The makers of Stig, Puff Bar and Fogg disposables did not respond to requests for comment.

Analysts report that disposables are still just 5% of the nearly $15 billion global vaping market, according to the firm ECigIntelligence.

Researchers who study e-cigarette trash around high schools say they have noticed a shift in what teens are vaping. Jeremiah Mock, of the University of California, San Francisco, has been finding discarded Puff Bars in local school parking lots over the last three months.

Vape shop owners also say the market is changing.

Since the FDA announcement, distributors and manufacturers have ramped up their disposable offerings, according to Vapewerks owner Jeremy Gardner in Cumberland, Maryland.

“How do disposables get a free pass when they’re essentially the same thing as a Juul or anything else that comes with a prefilled pod?” he asked.

Gardner doesn’t stock his most requested brand, Puff Bar, but sells a rival disposable. Most of his business comes from larger, tank-based vapes, which are more popular with adults and allow users to customize flavors and nicotine concentrations. Those products are exempt from government flavor restrictions.

E-cigarettes, which heat a nicotine solution into a vapor, are often promoted as a less harmful alternative to traditional cigarettes but the FDA has not approved any vaping product to help smokers quit. The makers of all vaping products face a May deadline to submit applications for government health and safety review.

Mike Chang, owner of Master Piece Smoke Shop in New York City, says most of his customers who buy disposables switched from Juul after the company pulled its mint, mango and dessert flavors last fall. The company took that voluntary step under pressure from multiple federal investigations and lawsuits from state and local authorities.

The San Francisco company’s retail sales have fallen 35% since their peak last July, driven by the loss of flavors, according to Wall Street research firm Piper Sandler. Juul does not sell disposable e-cigarettes.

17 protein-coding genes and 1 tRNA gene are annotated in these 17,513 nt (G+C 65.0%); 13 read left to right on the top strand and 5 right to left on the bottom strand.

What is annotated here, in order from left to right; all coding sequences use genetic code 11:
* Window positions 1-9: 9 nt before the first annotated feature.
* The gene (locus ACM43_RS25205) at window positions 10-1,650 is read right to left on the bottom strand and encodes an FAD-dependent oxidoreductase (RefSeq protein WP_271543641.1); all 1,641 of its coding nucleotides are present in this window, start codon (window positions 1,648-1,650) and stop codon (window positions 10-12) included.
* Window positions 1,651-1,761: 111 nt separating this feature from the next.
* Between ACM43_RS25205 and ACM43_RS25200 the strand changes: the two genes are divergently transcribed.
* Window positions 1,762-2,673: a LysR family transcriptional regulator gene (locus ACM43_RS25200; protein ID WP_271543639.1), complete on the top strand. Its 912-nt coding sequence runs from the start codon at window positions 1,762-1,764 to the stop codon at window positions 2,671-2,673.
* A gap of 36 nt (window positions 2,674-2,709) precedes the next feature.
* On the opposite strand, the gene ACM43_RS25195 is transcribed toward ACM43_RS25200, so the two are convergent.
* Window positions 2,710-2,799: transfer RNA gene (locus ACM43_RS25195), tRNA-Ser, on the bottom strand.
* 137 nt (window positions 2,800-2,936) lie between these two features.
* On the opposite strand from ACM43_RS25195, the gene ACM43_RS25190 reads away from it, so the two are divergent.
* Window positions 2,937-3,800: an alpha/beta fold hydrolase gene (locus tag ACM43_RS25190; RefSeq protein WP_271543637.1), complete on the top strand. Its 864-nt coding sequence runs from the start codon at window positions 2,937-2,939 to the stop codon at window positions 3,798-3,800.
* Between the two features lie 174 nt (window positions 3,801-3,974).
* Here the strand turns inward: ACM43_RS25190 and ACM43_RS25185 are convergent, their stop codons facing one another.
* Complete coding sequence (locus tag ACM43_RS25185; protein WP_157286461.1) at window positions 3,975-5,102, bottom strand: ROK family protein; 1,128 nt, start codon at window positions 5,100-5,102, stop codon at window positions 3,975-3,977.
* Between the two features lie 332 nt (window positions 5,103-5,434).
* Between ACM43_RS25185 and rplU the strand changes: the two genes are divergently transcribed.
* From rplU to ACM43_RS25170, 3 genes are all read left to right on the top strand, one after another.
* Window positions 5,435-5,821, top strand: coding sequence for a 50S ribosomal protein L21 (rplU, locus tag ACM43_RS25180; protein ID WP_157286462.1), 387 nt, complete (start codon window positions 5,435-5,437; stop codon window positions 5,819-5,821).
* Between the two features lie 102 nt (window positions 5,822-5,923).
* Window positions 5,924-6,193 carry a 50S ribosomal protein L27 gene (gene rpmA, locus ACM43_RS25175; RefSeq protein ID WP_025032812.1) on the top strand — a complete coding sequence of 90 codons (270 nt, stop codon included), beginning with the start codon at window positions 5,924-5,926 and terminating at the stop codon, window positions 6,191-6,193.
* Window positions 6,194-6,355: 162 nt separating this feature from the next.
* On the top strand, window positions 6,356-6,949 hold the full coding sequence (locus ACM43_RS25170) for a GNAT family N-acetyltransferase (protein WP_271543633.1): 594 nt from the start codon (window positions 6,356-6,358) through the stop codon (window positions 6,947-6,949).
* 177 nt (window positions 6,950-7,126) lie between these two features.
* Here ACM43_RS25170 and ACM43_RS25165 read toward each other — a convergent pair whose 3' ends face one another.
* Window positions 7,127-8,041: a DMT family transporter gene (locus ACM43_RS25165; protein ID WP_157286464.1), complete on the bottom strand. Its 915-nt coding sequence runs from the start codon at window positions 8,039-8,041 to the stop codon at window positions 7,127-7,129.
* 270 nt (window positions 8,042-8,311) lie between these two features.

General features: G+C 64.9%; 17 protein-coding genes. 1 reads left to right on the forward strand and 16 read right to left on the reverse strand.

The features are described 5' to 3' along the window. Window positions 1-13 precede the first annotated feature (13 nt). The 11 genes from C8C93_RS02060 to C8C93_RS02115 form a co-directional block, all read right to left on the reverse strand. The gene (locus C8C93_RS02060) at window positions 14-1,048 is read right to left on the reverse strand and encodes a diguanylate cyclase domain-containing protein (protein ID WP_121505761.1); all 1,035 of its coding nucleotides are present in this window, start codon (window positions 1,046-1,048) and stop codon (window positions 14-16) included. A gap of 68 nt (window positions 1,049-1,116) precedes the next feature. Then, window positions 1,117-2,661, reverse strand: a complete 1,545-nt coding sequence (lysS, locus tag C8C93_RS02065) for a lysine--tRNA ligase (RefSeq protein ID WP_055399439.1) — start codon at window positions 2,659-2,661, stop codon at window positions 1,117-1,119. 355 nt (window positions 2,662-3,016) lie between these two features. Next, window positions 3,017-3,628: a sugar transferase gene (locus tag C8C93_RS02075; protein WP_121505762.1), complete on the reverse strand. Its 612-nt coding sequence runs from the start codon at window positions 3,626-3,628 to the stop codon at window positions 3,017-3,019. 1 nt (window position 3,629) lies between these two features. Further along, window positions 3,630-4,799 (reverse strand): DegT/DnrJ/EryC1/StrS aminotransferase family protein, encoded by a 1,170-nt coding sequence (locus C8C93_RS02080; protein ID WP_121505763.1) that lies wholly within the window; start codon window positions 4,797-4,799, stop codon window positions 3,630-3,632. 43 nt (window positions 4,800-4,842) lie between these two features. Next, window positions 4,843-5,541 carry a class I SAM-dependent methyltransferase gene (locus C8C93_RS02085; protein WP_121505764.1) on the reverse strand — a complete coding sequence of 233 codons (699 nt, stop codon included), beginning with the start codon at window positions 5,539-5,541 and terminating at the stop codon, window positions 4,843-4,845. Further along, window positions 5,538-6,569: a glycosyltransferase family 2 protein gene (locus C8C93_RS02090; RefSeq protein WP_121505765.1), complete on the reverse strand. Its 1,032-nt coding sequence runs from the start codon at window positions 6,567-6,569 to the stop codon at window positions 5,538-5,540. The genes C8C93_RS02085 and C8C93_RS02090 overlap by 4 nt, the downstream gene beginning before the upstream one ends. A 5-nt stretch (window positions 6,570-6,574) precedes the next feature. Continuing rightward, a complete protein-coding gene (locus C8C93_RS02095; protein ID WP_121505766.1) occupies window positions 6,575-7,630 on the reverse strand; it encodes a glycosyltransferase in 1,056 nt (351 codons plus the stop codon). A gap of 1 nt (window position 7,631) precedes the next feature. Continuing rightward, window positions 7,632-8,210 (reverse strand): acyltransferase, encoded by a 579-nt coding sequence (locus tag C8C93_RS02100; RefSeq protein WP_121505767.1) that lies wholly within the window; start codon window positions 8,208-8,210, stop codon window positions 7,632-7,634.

In a government survey last year, more than 1 in 4 high school students reported using e-cigarettes in the prior month. The next federal study begins this spring.

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AP videojournalist Marshall Ritzel in New York contributed to this report.

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Follow Matthew Perrone on Twitter: @AP—FDAwriter

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The Associated Press Health and Science Department receives support from the Howard Hughes Medical Institute’s Department of Science Education. The AP is solely responsible for all content.

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All-girls school becomes 1st in US with varsity esports

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As a liaison at the U.S. Department of Education, J Collins watched as colleges by the dozen rolled out varsity esports programs, complete with scholarships, coaches and even some arenas. Collins had a gnawing concern: Gaming was beginning to have an impact on education, and at least anecdotally, the benefits were going largely toward male students.

Now, Collins is on the ground attempting to solve a puzzle that’s perplexed an industry approaching $1 billion revenues — where are all the female gamers?